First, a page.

Live interview with Stephen M. Covey today


How do you follow the 7 Habits of Highly Successful People?  Well, Stephen Covey’s son, Stephen M. Covey has followed it with “The SPEED of Trust”.

The lack of this one thing, trust,  could damage your company, your personal reputation, and your relationships.  But can we learn to improve it? restore it when it’s lost?

In his book ‘The SPEED of Trust’ Covey outlines the 5 waves of trust

  1. Self trust – how to improve your credibility with the 4 cores of credibility (integrity, intent, capabilities and results) and how you need all four to be credible.
  2. Relationship trust  – how you can build trust through consistent behaviour (included in the 13 behaviours that are common to high-trust leaders are demonstrate respect, show loyalty, clarify expectations and listen first)
  3. Organisational trust – how leaders can build trust into their structures, systems and symbols of trust
  4. Market Trust – your reputation in the market will determine whether people will buy from you or not
  5. Societal trust based on your contribution to others – to give back rather than take, to create value rather than destroy it.

His book has changed the landscape of how we look at the way we do business, and TODAY, Monday 24th June at 5PM BST Talent Dynamics co-founder Michelle Clarke will be conducting an exclusive interview with Stephen all about how trust drives employee engagement, enables success in the midst of change, and is the greatest leverage for executing your top priorities.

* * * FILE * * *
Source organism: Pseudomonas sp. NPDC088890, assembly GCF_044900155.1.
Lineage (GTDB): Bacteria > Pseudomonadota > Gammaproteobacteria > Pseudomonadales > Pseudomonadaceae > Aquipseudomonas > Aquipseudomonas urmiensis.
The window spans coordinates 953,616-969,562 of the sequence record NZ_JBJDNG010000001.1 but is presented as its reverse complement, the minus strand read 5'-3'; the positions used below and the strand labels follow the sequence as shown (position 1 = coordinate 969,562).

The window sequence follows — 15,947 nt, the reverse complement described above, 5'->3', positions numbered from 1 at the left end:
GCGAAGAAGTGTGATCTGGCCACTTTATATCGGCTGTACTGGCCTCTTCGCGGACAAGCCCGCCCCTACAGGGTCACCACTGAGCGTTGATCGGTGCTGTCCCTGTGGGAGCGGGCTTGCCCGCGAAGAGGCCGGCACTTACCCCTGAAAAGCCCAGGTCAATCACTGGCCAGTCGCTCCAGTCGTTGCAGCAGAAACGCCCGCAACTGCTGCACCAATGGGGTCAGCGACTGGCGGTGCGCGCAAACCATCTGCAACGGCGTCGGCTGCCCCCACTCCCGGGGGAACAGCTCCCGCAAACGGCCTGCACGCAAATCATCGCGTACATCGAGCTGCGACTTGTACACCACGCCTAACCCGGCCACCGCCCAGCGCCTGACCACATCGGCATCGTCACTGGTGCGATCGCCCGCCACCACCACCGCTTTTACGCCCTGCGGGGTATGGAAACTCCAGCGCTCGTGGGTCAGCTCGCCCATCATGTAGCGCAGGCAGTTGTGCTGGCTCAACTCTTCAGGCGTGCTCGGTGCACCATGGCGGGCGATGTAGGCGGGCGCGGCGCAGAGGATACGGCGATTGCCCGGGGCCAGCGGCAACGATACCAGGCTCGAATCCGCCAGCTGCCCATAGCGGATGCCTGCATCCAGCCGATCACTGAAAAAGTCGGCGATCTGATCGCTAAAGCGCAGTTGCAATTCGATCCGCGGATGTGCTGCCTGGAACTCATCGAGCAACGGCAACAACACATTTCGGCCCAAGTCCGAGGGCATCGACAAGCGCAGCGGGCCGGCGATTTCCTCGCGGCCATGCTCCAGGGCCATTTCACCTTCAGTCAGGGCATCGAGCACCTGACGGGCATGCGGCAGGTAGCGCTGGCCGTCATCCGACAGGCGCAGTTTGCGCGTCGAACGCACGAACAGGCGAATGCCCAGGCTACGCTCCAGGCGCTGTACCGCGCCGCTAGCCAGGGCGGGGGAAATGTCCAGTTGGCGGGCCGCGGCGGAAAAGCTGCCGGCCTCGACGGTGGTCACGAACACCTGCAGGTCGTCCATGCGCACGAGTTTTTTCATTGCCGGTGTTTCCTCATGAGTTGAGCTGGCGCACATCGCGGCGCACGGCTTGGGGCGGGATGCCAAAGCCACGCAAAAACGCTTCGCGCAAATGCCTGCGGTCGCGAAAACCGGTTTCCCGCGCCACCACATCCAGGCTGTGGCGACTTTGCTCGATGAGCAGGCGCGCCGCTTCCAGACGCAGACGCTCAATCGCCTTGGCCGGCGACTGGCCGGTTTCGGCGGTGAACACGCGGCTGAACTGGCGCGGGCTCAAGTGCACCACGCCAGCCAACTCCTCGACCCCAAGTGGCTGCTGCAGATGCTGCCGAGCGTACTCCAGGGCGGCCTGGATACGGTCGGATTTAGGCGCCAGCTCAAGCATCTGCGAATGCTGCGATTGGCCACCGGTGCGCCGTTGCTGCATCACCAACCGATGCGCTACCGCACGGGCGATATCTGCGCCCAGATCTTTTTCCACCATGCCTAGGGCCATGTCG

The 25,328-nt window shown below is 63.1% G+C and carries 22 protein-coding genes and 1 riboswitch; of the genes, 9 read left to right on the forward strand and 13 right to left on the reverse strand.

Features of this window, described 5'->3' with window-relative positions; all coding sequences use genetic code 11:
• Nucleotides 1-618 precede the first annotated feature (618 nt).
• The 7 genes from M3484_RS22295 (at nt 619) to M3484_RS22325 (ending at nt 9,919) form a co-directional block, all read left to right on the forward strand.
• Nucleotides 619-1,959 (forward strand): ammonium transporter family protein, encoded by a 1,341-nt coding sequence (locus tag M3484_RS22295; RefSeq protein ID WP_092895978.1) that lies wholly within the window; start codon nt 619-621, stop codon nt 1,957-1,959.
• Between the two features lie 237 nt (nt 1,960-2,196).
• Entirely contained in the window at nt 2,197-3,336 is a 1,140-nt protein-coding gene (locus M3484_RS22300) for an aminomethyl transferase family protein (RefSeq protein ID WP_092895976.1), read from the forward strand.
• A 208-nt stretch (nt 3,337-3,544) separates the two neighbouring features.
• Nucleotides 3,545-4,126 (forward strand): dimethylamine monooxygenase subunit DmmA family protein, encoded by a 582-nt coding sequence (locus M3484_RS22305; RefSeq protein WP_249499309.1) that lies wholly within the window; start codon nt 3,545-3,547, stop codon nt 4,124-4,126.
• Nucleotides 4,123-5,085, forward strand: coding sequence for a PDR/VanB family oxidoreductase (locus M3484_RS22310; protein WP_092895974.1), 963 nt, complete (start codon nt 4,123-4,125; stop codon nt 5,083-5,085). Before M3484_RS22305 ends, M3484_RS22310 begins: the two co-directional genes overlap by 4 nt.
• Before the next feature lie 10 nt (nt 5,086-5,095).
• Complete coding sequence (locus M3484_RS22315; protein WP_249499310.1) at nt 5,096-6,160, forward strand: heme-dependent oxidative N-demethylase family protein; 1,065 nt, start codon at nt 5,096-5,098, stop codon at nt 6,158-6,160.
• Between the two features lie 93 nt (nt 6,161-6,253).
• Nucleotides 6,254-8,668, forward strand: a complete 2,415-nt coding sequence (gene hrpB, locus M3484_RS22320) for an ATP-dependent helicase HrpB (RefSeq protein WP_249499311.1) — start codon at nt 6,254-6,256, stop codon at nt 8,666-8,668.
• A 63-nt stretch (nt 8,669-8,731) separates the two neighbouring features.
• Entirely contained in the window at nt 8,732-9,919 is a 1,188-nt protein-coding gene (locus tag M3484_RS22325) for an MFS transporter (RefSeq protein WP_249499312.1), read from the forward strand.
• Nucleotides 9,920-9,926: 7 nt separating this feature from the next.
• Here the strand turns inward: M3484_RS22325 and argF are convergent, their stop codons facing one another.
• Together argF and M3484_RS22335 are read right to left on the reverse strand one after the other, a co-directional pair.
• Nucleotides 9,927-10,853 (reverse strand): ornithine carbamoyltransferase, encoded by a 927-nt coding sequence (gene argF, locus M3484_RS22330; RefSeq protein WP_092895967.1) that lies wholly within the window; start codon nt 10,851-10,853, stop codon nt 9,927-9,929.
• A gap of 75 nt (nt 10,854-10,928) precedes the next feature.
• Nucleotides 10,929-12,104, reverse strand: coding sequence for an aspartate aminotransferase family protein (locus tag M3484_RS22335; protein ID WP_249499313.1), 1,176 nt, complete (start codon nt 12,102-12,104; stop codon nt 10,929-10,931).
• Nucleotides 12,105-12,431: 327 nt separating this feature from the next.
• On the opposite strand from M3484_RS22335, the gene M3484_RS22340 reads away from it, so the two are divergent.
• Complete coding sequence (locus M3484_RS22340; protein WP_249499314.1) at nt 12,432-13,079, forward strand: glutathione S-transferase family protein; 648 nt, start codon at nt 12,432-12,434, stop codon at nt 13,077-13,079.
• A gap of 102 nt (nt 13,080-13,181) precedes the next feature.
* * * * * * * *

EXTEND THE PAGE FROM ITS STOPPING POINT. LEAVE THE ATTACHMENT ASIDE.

For your chance to put your questions to Stephen and listen in to this live interview, register your place on the call here. Please not there will NOT be a recording of this interview.


How to get results on Day 1

How to get results on Day 1

You’ve just been promoted to Head of Sales and you want to make a good impression and get results fast. How?

As part of the Superhero Sales Manager programme, one of my clients has recently got the promotion he was looking for and now has a sales team to manage for the first time. He asked me what he should do first to make the best impression.  I told him to focus on the 3 most important groups of people.

 1.Your managers

Your Senior manager(s) are going to be judging how well you are doing at the end of the day and the value that you bring to the organisation. So it is worth spending time right at the beginning clarifying expectations and goals.

Not having clarity in your new role can hold back your progress. For example, I’ve had sales managers focused so much on delivering VOLUME of sales that they’ve discounted, given special offers to their customers  so the actual VALUE of the sales and therefore the profit actually dropped rather than increased. Make sure you are focusing on the right measurables and Key Indicators.

Insist on a clear job description, transparent goals, incentives and sales targets. So the company’s expectations of you are clear. Check your understanding of them by asking questions. There is nothing worse than putting your efforts into achieving a goal only to find you have misunderstood it and wasted your time and resources at the end of the quarter or even at the end of the year!

2. Your team